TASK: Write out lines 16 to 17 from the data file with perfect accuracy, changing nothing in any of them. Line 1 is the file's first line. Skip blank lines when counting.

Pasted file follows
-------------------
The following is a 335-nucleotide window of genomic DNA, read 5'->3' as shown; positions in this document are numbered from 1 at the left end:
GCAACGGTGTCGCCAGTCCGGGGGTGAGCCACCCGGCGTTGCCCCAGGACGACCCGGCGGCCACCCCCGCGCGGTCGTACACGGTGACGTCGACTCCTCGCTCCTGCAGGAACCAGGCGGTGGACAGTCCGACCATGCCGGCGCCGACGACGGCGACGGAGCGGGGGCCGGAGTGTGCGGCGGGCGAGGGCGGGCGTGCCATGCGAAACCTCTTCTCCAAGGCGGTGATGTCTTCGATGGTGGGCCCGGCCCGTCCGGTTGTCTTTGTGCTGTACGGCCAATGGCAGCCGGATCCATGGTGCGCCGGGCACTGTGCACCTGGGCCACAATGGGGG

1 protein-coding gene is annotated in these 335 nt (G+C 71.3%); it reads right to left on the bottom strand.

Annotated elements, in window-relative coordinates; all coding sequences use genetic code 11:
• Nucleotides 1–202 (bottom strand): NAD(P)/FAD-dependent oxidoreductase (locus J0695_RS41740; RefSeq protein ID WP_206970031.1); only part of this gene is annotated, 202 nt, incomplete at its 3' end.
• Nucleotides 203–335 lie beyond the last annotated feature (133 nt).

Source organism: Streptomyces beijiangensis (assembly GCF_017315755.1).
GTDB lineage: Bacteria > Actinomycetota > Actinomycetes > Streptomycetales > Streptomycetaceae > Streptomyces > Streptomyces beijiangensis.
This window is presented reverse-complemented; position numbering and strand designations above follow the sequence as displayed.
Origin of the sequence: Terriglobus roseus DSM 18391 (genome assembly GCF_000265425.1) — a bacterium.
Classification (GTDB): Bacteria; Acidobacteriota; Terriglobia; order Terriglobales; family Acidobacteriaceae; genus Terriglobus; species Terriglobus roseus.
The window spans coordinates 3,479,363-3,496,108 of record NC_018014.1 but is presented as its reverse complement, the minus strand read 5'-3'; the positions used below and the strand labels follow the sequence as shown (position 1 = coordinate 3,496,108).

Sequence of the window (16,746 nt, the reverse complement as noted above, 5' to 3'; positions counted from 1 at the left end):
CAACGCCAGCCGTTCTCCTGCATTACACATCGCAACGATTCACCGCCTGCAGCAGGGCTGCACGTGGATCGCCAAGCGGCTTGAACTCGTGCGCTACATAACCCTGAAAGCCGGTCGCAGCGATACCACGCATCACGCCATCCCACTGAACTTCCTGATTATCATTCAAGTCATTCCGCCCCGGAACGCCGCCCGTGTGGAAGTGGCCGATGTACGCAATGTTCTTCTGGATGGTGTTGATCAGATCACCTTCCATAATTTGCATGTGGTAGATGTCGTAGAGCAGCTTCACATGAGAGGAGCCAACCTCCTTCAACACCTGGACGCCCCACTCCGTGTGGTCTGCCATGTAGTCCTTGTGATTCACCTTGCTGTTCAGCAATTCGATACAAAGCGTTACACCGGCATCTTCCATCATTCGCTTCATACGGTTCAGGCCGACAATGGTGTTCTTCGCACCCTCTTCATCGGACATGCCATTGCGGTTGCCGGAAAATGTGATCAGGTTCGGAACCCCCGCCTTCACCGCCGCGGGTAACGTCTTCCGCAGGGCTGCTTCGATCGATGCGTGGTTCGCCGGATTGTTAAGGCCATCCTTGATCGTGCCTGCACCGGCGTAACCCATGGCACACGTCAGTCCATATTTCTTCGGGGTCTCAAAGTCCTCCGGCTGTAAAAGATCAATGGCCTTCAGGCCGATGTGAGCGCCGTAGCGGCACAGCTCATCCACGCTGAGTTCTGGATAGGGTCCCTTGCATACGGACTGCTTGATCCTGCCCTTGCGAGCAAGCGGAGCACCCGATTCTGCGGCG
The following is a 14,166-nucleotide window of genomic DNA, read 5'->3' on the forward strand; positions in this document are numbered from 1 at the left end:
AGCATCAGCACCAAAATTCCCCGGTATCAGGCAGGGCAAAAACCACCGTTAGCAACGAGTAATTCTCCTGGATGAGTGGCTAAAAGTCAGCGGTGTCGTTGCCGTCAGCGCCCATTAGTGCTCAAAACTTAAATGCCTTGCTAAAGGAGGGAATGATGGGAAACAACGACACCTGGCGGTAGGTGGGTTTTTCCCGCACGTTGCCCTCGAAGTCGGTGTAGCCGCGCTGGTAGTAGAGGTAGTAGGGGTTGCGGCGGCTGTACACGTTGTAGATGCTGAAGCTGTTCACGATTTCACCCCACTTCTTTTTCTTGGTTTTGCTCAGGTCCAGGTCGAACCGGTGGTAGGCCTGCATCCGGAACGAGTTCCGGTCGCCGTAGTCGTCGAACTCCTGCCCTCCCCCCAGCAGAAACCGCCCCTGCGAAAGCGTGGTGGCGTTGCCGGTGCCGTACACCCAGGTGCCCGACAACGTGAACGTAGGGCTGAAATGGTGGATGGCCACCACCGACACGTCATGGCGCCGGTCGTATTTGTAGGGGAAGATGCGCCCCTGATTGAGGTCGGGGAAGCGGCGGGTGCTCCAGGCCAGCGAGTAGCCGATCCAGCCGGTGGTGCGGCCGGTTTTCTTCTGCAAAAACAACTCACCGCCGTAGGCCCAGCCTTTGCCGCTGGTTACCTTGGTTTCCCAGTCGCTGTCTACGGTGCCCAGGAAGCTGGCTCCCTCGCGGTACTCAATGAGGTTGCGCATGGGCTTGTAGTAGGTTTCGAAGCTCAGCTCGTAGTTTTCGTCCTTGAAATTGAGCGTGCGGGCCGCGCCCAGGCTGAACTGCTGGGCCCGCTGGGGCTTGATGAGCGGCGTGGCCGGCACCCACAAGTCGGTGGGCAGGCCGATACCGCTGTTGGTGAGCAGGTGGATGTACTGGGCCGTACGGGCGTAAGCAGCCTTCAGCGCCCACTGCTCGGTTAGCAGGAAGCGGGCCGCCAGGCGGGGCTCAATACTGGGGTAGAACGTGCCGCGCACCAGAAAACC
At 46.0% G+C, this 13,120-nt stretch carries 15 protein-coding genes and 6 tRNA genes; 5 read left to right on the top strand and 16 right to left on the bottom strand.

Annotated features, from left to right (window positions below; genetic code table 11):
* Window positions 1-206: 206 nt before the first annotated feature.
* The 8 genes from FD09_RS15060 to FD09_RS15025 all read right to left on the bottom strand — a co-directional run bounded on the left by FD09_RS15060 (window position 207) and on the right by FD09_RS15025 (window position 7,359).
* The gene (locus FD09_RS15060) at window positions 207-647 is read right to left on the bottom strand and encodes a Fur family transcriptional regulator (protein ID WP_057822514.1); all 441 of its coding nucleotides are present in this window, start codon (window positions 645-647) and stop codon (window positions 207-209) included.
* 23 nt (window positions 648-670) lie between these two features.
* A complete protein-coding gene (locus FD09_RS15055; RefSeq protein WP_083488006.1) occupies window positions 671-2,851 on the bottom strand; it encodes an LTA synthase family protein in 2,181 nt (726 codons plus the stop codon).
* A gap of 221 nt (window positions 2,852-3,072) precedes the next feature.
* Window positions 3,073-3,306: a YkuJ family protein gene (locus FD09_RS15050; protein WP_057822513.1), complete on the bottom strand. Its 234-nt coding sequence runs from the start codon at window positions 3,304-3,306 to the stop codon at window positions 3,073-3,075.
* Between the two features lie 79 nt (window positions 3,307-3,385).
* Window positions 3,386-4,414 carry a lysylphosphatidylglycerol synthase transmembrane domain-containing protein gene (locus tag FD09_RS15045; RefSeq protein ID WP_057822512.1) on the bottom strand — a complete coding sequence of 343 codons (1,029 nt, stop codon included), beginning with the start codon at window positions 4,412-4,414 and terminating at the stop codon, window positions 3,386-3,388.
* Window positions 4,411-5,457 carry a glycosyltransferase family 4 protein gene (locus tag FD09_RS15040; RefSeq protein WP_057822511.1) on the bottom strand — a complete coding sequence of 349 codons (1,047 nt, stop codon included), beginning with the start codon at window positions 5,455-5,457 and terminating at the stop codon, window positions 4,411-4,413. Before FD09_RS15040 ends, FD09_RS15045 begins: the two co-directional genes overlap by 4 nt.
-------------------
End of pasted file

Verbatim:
AGCATCAGCACCAAAATTCCCCGGTATCAGGCAGGGCAAAAACCACCGTTAGCAACGAGTAATTCTCCTGGATGAGTGGCTAAAAGTCAGCGGTGTCGTTGCCGTCAGCGCCCATTAGTGCTCAAAACTTAAATGCCTTGCTAAAGGAGGGAATGATGGGAAACAACGACACCTGGCGGTAGGTGGGTTTTTCCCGCACGTTGCCCTCGAAGTCGGTGTAGCCGCGCTGGTAGTAGAGGTAGTAGGGGTTGCGGCGGCTGTACACGTTGTAGATGCTGAAGCTGTTCACGATTTCACCCCACTTCTTTTTCTTGGTTTTGCTCAGGTCCAGGTCGAACCGGTGGTAGGCCTGCATCCGGAACGAGTTCCGGTCGCCGTAGTCGTCGAACTCCTGCCCTCCCCCCAGCAGAAACCGCCCCTGCGAAAGCGTGGTGGCGTTGCCGGTGCCGTACACCCAGGTGCCCGACAACGTGAACGTAGGGCTGAAATGGTGGATGGCCACCACCGACACGTCATGGCGCCGGTCGTATTTGTAGGGGAAGATGCGCCCCTGATTGAGGTCGGGGAAGCGGCGGGTGCTCCAGGCCAGCGAGTAGCCGATCCAGCCGGTGGTGCGGCCGGTTTTCTTCTGCAAAAACAACTCACCGCCGTAGGCCCAGCCTTTGCCGCTGGTTACCTTGGTTTCCCAGTCGCTGTCTACGGTGCCCAGGAAGCTGGCTCCCTCGCGGTACTCAATGAGGTTGCGCATGGGCTTGTAGTAGGTTTCGAAGCTCAGCTCGTAGTTTTCGTCCTTGAAATTGAGCGTGCGGGCCGCGCCCAGGCTGAACTGCTGGGCCCGCTGGGGCTTGATGAGCGGCGTGGCCGGCACCCACAAGTCGGTGGGCAGGCCGATACCGCTGTTGGTGAGCAGGTGGATGTACTGGGCCGTACGGGCGTAAGCAGCCTTCAGCGCCCACTGCTCGGTTAGCAGGAAGCGGGCCGCCAGGCGGGGCTCAATACTGGGGTAGAACGTGCCGCGCACCAGAAAACC
At 46.0% G+C, this 13,120-nt stretch carries 15 protein-coding genes and 6 tRNA genes; 5 read left to right on the top strand and 16 right to left on the bottom strand.